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Light and Shadow

 The cloister at the Monastery of  "Santa María en Jerusalem", was an act of supreme love, giving back to God all that the Divine Redeemer had given her. It was her last "yes", the most important with which she gave up everything she had received.

 The moment of contemplation

 the experience of the cloister

Approximately, in 1534, Mother Lorenza expressed to Saint Cayetano the desire to move into the contemplative life.

This spiritual path began to develop with the ramification of those virtues that are necessary for the ‘Life of the Lord’, according to the ideal of the Franciscan Gospel. It was the same Cardinal Carafa who, referring to the Venerable and her collaborator María Ajerbo, says in his correspondence to San Cayetano:

"As for those two pious women, I agree with you, if they serve those poor sick people they should rise to better and more perfect things, and just as they welcome Christ in their poor, so may they welcome Him in person ... they should give in and listen to their healthy inspirations, and follow their footprints and imitate their examples.”

But the desire for a more intimate life with the Lord was confirmed by a divine phrase described by Magenis:

"The Venerable was continually serving in the hospital of the incurables which she had beautified with a great part of her own riches by the advice of Saint Cayetano, who had discovered in her spirit - which he directed as her spiritual father - a great depth of perfection over which she could start a higher venture. He advised her to found a monastery of sacred virgins under the rule of Santa Claire. But, she passionately longed to go to Palestine to worship those holy places sanctified by the life and death of the redeemer. Cayetano, enlightened by God, told her to pray to the Lord to manifest His divine will.

Absorbed then, Maria Longo, in deep contemplation, she had these feelings inside her heart: ‘Would it offend God the longings of her pilgrimage to Jerusalem to venerate personally the mysteries performed there for the human redemption and to kiss that Holy spot covered with the divine blood?’ or ‘Would it be more acceptable to God if she stayed in Naples, and start a monastery of virgins under the patronage and the name of Saint Mary in Jerusalem?’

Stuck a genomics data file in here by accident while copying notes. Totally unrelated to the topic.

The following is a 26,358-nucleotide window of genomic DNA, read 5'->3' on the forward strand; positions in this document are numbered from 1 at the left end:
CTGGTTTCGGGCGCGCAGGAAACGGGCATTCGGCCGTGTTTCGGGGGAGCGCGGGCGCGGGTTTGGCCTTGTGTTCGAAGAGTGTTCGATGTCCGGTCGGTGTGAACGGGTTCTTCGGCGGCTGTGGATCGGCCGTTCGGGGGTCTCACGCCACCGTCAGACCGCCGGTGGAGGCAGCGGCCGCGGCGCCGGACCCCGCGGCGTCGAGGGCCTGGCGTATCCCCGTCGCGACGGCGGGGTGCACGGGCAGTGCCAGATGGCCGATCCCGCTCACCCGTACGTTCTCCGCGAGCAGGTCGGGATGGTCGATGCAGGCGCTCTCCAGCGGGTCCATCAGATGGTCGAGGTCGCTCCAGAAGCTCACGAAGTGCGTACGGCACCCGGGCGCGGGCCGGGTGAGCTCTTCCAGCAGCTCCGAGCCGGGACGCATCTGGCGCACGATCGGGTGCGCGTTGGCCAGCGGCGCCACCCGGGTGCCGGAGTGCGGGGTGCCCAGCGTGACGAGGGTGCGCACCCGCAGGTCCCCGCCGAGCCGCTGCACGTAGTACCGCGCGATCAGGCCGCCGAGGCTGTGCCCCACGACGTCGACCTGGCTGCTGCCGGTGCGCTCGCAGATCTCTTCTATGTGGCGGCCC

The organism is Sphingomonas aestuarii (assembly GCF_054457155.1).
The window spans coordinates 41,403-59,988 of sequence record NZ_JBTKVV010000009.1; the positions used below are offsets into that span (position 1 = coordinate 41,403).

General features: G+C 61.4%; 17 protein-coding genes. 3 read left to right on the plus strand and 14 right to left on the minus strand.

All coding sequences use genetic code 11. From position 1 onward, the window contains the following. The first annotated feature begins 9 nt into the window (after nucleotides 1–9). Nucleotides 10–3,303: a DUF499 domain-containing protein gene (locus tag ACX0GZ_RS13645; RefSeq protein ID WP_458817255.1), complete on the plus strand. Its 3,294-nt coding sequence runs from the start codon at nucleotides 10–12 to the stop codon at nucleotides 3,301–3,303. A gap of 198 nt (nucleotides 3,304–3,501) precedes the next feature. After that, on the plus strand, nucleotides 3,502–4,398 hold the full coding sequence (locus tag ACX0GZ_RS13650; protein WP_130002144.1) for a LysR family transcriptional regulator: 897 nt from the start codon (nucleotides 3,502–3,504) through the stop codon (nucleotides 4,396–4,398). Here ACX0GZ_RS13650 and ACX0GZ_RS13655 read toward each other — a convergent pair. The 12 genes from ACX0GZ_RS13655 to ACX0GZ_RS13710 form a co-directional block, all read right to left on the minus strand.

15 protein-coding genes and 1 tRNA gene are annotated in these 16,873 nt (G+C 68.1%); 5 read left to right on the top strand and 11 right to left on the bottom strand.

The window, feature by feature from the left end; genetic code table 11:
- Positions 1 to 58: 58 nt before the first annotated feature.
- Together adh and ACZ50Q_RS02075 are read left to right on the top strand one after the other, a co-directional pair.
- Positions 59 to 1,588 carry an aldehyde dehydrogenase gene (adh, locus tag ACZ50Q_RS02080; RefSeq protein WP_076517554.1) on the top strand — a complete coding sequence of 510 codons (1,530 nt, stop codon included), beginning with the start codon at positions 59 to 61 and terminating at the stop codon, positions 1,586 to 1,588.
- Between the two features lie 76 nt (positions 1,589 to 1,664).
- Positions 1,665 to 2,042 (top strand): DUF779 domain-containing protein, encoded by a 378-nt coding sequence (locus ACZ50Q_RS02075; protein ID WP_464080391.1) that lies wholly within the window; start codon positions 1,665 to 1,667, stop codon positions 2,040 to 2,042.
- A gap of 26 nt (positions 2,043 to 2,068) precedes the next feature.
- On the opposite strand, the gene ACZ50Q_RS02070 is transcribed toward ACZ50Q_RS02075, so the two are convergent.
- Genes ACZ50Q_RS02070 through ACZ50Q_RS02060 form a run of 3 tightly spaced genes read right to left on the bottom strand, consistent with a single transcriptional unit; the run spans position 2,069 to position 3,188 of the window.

Then Maria Longo recognized that the Holy Spirit had spoken to her through her spiritual father. In order not to delay in the execution of what the saint had prescribed, she built a house in front of the patio of the hospital in which she, with the virgin candidates, would stay at the moment; and with the collaboration and direction of her spiritual father, she wrote the laws of observance according to the strictest rule of Saint Claire."

The wishes of Mother Lorenza are printed implicitly in the text of the Bolla Debitum Pastoralis Officii of February 19, 1535, which expressly states:

"On behalf of the beloved daughter in Christ, Maria Lorenza, a Catalan woman; a petition has been presented in which she, who had built the Hospital of Santa Maria del Pueblo in Naples, but now under the weight of diseases and senility, and moved by the spirit of piety and devotion, she wants to leave the active life and live as a contemplative, and to do that, she has begun the construction of a Monastery of nuns ... on behalf of Maria herself, who affirms, that she is determined to confine herself in such Monastery together with other nuns and to live a religious life ".

In spite of the oppositions of the Cardinal Curia, which did not welcome the election of a laywoman who was a widow and who had children, as the abbess of a community of virgins; the Pope granted her all the faculties, even more, excluding the time of novitiate.

After having obtained the spiritual assistance of the Capuchin Fathers, with the Bolla Cum Monasterium of December 10, 1538, as the new Moses, as soon as she began this divine work, the Lord called her to himself in October 1539.

It is evident how this spiritual path was carried out in a very fast itinerary that leaves us amazed by the speed and intensity. In the history of the Church, such a gift has been granted by God to those who, allowing themselves to be molded in obedience, become founders of new paths towards sanctification. This was a new path for those who then and even now perceive such a call and wish to follow the Venerable Maria Lorenza on the path to holiness in the Kingdom of Heaven.

She did not live the Franciscan virtues passively:

Poverty was not the love of nothing, it was the courage to give up everything.

Obedience was not only to bow one's head to a mandate but to listen always with an open and courageous heart.

Hope was not only to entrust to tomorrow the desires of today but in her heart was the evangelical certainty, that the Divine Builder was guiding her day in and night out.

Maria Lorenza lived these virtues with a fourth vow: the cloister at the Monastery of Saint Mary in Jerusalem.

Her going into a cloister as a contemplative was not about resting and taking refuge in it, in spite of the vicissitudes of life, it was an act of supreme love, giving back to God all that the Divine Redeemer had given her. It was her last "yes", the most important with which she gave up everything she had received.

In this last gift of cloistered life, God, prepared His work as if it was a boat used to cross over time and to confront life’s challenges through five centuries with an ever-new message.

Maria Lorenza did not add any personal interpretation to the "Divine Work". The Monastery and the Hospital are not the symbols of past history but a path, always alive, founded on the eternal and radical truth of the Gospel.

Author: Don Carlo Magna

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